Items retain heat and in direct sunlight you have heat building up, hence asphalt is many degrees warmer than the air temperature (black absorbs heat more readily than white).

    You can have temperature differences in built up environments like towns that are micro climates. Where I live is in the countryside, I work in a small town only a few miles away. In summer, it is always a few degrees warmer in the town due to the heating of the buildings and the pavements than in the country.

    Not being a smart ass, but I would have thought basic science classes in secondary school are mandatory... and all people would have known this????

    Yeah. EVERYONE knows this because everyone is obsessed with the weather and science and EVERYONE remembers everything from the first year or two in secondary school 🙄.

    You sound so condescending.


  • Registered Users Posts: 5,454 ✭✭✭ Storm 10


    Some of the replies are downright uncalled for,I never learned anything about the Temp in my back garden or anywhere else in school, the weather would be the last thing on my mind at that time.


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  • Registered Users Posts: 2,928 ✭✭✭ NSAman


    compsys wrote: »
    Yeah. EVERYONE knows this because everyone is obsessed with the weather and science and EVERYONE remembers everything from the first year or two in secondary school ��.

    You sound so condescending.

    Thanks. But this was from Primary school and many years ago. Sorry to sound condescending.

    It's basic for me to understand all this.

    Hence when you touch a car in sunshine its hotter than the items around it.


  • Registered Users Posts: 3,317 ✭✭✭ ZX7R


    Storm 10 wrote: »
    Some of the replies are downright uncalled for,I never learned anything about the Temp in my back garden or anywhere else in school, the weather would be the last thing on my mind at that time.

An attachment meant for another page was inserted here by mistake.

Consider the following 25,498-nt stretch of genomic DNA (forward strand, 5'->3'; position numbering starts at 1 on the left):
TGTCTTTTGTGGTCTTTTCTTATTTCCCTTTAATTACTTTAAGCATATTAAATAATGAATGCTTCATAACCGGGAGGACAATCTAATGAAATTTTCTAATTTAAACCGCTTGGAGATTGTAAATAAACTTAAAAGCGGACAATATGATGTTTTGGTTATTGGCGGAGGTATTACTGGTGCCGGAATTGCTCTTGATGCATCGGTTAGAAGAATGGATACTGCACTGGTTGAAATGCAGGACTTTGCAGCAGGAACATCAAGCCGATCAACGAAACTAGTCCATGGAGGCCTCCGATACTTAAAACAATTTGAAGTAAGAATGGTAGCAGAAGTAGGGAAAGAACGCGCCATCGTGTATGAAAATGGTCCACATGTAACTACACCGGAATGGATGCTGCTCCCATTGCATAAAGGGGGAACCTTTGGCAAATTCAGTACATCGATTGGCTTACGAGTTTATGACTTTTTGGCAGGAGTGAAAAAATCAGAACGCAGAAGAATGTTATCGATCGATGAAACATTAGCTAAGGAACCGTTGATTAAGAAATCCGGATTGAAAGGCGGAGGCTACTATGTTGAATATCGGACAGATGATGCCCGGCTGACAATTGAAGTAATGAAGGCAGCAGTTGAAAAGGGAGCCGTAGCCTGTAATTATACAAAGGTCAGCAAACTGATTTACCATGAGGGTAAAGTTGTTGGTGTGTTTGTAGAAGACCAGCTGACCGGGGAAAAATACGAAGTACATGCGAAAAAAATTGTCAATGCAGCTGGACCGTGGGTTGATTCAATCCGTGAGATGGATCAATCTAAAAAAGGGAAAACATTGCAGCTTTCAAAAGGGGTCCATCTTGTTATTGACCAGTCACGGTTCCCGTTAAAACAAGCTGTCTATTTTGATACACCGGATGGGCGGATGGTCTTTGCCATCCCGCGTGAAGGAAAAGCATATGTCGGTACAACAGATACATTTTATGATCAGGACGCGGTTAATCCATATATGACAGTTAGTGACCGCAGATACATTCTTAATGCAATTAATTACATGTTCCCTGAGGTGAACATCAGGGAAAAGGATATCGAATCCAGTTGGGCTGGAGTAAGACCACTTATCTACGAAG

+1
    Some of the replies are shocking, but sadly it doesn't really surprise me


  • Registered Users Posts: 12,560 ✭✭✭✭ sryanbruen


    Storm 10 wrote: »
    Some of the replies are downright uncalled for,I never learned anything about the Temp in my back garden or anywhere else in school, the weather would be the last thing on my mind at that time.

    I just finished school this May and I never learned anything of the sorts throughout my years either. It was all stuff like what kind of weather does low or high pressure bring, what are these isolines, what is this called (anticyclone, depression etc).

    Some ridiculous replies on here.

    Weather and climate site - https://www.ukandirelandclimate.com/ (advised to view on PC, not optimised for mobile)

    Photography site - https://www.sryanbruenphoto.com/



  • Moderators, Science, Health & Environment Moderators Posts: 10,468 Mod ✭✭✭✭ Meteorite58


    Mod Note: this thread has run it's course. Closing it.


This discussion has been closed.